Generally the requirement to pay child support is not based on whether you married the mother but on your genetic link to the child. Improper donation of genetic material can cause you a lifetime burden and a huge never ending headache because you may be responsible for the child that it becomes apart of. You can be ordered to come into court to undergo genetic testing to determine paternity even if its not on paper that you were the donor. How can you avoid the pitfalls? 

Never donate your genetic material without ensuring that you are given proper waivers of responsibility towards the child that may result from that donation. Where a sperm donor gave his sperm to a Lesbian couple in a paper cup at a McDonalds, the Court ruled that the donor was required to pay child support. In that case, when the lesbian couple broke up the mother retaining custody sued for child support against the sperm donor and won.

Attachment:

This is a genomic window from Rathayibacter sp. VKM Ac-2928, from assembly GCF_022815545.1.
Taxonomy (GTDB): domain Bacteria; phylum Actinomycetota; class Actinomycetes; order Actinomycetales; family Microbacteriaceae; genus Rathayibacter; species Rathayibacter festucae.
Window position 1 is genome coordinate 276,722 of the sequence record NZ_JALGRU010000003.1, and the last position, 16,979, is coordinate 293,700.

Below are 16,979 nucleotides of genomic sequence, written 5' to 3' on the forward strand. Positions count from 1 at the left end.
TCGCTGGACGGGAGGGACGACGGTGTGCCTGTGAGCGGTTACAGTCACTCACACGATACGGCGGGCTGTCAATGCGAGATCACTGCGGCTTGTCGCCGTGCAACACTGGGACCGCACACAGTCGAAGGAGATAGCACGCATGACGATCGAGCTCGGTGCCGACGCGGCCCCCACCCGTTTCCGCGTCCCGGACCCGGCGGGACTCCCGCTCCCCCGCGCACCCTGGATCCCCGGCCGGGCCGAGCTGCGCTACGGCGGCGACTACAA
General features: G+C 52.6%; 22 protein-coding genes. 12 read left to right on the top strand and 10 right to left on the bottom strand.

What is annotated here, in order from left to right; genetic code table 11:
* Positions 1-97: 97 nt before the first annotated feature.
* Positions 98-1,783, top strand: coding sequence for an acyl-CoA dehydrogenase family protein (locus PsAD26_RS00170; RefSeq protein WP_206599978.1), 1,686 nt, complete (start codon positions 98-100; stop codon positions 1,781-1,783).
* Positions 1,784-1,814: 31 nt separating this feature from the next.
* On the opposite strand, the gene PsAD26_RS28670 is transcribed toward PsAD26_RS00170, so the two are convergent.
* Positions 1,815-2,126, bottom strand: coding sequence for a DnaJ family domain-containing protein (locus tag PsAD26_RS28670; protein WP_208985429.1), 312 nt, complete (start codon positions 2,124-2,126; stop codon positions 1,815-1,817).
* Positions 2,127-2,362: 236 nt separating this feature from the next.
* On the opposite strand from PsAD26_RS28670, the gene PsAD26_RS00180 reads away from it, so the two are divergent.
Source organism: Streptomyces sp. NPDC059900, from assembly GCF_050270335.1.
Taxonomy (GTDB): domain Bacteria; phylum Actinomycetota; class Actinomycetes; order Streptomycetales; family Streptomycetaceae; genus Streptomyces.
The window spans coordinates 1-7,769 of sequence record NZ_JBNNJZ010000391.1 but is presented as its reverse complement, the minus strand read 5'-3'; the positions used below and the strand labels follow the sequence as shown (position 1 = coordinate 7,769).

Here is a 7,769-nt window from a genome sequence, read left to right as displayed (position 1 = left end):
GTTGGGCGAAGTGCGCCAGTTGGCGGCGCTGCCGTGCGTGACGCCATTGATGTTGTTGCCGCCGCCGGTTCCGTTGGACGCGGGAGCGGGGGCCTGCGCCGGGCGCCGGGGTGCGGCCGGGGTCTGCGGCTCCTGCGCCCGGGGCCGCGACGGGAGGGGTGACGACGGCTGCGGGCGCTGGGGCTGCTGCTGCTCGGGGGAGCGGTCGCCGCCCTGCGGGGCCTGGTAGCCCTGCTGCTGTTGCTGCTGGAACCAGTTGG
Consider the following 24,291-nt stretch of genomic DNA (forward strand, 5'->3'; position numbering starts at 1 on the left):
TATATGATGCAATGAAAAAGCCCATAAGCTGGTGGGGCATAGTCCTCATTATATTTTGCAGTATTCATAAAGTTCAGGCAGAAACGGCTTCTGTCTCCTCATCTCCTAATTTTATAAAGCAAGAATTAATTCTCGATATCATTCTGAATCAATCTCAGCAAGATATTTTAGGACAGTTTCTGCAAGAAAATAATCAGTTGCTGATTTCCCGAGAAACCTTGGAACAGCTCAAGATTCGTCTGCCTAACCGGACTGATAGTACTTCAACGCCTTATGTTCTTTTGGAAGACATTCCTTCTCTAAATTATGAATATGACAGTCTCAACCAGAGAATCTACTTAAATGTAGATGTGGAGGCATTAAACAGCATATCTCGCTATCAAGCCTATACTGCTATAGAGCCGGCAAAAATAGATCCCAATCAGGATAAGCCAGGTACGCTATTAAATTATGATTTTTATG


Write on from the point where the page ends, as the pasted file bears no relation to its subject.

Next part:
Never enter a surrogacy contract in New York State. Surrogacy contracts are illegal and unenforceable in the State of New York. Even if you do not care about having to take care of the child for the rest of your life, you don’t want to have to fight a custody battle with the genetic mother who decides that they do want to be in the child’s life after all. 

Never agree to create an embryo — otherwise known as a fertilized egg —- with your partner but fail to enter an agreement which outlines what may happen to the embryo in the event that you break up. If you sign a waiver which relinquishes your right to the fertilized egg, your partner may implant that material in themselves years later and then come after you for child support.

If you are considering entering an arrangement in which you exchange your genetic material with another person, other than the natural way, please contact Diana Mohyi Attorney at Law so that she can provide reliable counsel to you.